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    Tea (and its Health Benefits) Keeps Consumers Spending

    If the recession has proved anything, it’s that American consumers are willing to pay a premium for healthy products.

    If the recession has proved anything, it’s that American consumers are willing to pay a premium for healthy products. Due to its compelling image as an innovative yet accessible beverage that’s good-tasting, good for you and budget-friendly, tea has remained profitable, with 2 percent annual gains in 2008 and 2009, according to “Tea and Ready-to-Drink (RTD) Tea in the U.S.: Retail, Foodservice and Consumer Trends” by Packaged Facts.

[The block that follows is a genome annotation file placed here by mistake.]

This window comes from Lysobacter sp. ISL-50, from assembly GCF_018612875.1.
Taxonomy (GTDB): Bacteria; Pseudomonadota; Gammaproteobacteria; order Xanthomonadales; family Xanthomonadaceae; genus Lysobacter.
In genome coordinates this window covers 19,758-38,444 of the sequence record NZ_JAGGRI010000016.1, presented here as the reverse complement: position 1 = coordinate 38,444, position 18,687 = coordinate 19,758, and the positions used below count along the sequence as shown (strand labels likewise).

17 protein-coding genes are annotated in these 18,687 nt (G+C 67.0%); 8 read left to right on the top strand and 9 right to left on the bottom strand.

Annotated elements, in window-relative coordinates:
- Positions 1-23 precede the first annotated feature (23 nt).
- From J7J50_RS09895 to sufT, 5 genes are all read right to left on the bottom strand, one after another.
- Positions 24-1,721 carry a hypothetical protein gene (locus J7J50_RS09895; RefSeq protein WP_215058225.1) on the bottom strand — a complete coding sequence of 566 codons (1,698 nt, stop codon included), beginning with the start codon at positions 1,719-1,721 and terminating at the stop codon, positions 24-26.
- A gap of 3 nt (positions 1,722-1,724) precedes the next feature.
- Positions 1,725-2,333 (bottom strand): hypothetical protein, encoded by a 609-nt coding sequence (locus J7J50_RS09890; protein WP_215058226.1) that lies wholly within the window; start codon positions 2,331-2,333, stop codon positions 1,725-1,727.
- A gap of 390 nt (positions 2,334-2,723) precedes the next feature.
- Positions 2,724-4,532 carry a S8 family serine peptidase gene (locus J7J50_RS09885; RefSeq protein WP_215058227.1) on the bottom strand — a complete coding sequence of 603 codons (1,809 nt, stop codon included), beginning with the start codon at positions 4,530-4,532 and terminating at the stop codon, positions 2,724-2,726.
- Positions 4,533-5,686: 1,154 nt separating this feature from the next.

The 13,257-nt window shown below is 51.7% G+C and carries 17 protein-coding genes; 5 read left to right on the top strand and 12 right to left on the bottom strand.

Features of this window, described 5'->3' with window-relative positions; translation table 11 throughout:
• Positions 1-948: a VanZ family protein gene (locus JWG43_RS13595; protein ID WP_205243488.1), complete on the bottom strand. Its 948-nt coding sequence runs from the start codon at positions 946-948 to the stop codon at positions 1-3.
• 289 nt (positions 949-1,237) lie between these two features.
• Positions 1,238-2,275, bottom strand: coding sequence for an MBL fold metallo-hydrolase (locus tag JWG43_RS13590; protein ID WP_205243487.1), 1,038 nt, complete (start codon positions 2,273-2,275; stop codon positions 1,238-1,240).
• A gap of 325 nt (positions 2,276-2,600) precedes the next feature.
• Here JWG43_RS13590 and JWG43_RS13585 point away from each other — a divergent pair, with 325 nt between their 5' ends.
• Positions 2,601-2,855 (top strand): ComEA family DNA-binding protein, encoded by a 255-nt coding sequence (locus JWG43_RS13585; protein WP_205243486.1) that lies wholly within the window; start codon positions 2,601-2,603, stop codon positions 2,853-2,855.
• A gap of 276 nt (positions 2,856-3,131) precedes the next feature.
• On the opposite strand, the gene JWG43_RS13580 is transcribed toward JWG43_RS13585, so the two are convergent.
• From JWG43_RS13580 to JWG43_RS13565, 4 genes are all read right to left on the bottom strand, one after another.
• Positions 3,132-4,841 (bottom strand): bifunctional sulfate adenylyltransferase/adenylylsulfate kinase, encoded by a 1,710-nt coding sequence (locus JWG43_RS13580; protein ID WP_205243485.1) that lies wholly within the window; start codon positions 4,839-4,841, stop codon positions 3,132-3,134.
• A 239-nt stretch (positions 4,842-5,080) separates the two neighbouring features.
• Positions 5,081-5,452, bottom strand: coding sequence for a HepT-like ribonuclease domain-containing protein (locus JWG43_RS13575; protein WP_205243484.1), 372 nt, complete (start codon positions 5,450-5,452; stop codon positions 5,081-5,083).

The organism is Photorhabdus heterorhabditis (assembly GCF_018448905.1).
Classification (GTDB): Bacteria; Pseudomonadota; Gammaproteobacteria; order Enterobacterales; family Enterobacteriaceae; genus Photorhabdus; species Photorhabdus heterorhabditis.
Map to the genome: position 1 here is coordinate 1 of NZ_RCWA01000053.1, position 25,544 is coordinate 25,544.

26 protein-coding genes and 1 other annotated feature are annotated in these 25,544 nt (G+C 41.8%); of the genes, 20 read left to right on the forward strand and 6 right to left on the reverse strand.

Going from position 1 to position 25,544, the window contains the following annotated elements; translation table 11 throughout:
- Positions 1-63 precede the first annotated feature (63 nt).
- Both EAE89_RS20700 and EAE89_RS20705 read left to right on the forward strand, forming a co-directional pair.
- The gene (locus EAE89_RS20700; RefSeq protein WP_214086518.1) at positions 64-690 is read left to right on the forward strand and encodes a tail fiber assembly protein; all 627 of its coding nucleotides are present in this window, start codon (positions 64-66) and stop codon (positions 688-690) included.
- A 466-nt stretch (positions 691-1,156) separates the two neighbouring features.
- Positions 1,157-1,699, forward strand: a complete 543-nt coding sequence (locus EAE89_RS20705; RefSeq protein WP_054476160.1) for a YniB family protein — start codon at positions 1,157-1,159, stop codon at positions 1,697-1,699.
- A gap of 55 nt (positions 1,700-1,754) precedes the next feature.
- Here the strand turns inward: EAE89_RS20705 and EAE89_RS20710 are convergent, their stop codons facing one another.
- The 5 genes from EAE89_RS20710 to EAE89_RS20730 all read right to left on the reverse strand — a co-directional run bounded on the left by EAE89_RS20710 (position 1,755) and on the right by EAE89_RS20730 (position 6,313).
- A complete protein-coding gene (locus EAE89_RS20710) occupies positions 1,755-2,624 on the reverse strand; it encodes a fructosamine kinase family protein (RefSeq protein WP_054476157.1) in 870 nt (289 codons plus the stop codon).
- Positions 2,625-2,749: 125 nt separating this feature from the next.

Over the next several years, tea’s health halo will gradually return the market to the double-digit gains it experienced prior to the recession, particularly as additional research solidifies the product’s healthful and functional properties. Rockville, Md.-based Packaged Facts estimates the U.S. market for tea sold through retail and foodservice channels at $9 billion in 2009, forecasting a 5 percent increase in 2010. Steadily rising annual percentage gains are projected through 2014, when growth will reach 10 percent and sales will exceed $12 billion.

    - Nielsen Business Media

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